A large crowd of upset residents gathered at the 63rd Precinct Community Council’s first meeting of the year at 1097 Bergen Avenue on Wednesday, January 3rd, to air their grievances and fears concerning the behavior and alleged illegal activities occurring near area homes and businesses mainly in Bergen Beach, Mill Basin and Marine Park, by the migrants housed at Floyd Bennett Field.
Donald Cranston, representing Assemblywoman Jaime Williams, said that despite the City’s attempts to dismiss their lawsuit — initiated by Williams and a coalition of civic presidents, community leaders and residents — to dismantle the migrant camp, the court case will be heard on January 18th.
“We’re sending a letter to the mayor and all the powers that be at the tent city that we’re not going to accept the panhandling door-to-door, the going into people’s backyards and whatnot — the panhandling, in and of itself, ringing of someone’s doorbell is not a crime, but the harassment portion of it is a crime, so we’re asking them to push that message at tent city,” Cranston said.
For further clarification, Deputy Inspector Rachael Kosak advised residents not to call 311 for panhandling complaints, but if someone enters a private driveway, alleyway or backyard, it’s a 911 call.
Frustrated residents, mainly from Marine Park and Mill Basin, complained that harassing behavior was happening on every block. Migrants were seen ringing doorbells; asking for money and handouts; and loitering at gas stations, businesses and supermarket parking lots. They were concerned about the welfare of the little children who were seen with the adults sitting on the sidewalks and curbs or walking in the streets.
Adding to the list of complaints was an allegation that migrants were trying to extort and scam people by trying to make false claims of getting hit by cars on streets and in parking lots in the hope of getting cash in exchange for not suing for damages, but residents were advised to always call 911 and report suspicious activity.
Kosak spoke of the limitations in addressing the issues unless there were specific complaints that warranted action. She also saw the need for more outreach and communications with the migrant population.
“In order for you to get the results you want, you need to go to where they make the decisions,” Community Council President Greg Borruso said in response to a resident’s plea to have everyone work together. He suggested working with Jaime Williams’ office as a coalition and getting other elected officials on board to bring the issue to Congress and the voting booths.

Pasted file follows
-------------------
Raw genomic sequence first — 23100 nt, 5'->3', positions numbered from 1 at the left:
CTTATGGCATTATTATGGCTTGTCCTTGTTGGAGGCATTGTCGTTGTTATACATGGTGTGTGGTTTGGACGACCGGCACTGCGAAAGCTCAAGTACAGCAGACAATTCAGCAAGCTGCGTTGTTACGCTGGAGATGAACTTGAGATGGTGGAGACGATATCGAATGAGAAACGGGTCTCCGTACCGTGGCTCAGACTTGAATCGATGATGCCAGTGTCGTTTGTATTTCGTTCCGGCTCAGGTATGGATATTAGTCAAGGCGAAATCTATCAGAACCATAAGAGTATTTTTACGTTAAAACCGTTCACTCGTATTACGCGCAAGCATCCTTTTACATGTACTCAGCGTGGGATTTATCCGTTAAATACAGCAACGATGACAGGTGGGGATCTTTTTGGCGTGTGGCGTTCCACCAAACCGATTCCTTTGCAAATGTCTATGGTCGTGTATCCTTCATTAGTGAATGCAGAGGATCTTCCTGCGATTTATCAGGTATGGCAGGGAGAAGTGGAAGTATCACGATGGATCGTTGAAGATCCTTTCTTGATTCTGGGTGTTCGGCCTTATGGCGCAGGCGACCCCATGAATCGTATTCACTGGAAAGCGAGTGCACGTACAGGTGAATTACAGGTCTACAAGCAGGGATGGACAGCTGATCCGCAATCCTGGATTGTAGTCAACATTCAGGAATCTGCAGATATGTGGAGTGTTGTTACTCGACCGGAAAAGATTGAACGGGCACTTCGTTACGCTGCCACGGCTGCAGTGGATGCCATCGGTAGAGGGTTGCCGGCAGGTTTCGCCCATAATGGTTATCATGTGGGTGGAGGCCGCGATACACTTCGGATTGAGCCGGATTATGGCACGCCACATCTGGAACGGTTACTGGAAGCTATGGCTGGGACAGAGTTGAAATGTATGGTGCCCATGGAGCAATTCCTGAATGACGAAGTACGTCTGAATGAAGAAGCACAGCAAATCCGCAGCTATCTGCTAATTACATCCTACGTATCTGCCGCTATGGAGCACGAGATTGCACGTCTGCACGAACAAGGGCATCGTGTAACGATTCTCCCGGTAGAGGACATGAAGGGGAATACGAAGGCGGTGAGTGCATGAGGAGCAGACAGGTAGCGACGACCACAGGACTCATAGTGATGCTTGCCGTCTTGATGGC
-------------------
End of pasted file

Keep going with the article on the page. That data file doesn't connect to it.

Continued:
Councilwoman Mercedes Narcisse, who represents the affected district, spoke out about accusations and rumors against her for not supporting the assemblywoman’s efforts through litigation, rallies and speaking out.
She said that it was a federal issue and explained what her priorities were as far as obtaining funding and working for the community. “I don’t have the leverage to tell the federal what they can do,” she said. “You have to understand that.”
She said that someone at the meeting told her that she was the one who voted for the migrants to be here and supported having them at Floyd Bennett Field.
“I did not volunteer to bring no one to Floyd Bennett Field,” she said. “When I received the news about Floyd Bennett Field, I was the first one to say, ‘Oh my God, this is not what we want here.’”
In response to requests to do more, she expressed her empathy and support for the residents and announced both at the meeting and in a social media post the next day that she planned to meet with officials at Floyd Bennett Field to arrange a meeting with the migrants to “communicate directly with them, emphasizing the inappropriateness of their actions, and to explore possible measures to avoid similar incidents in the future.”
The next 63rd Precinct Community Council meeting will take place at 2335 Bergen Avenue on Wednesday, January 24th, at 7 p.m.
Photo Credit: On Scene Brooklyn South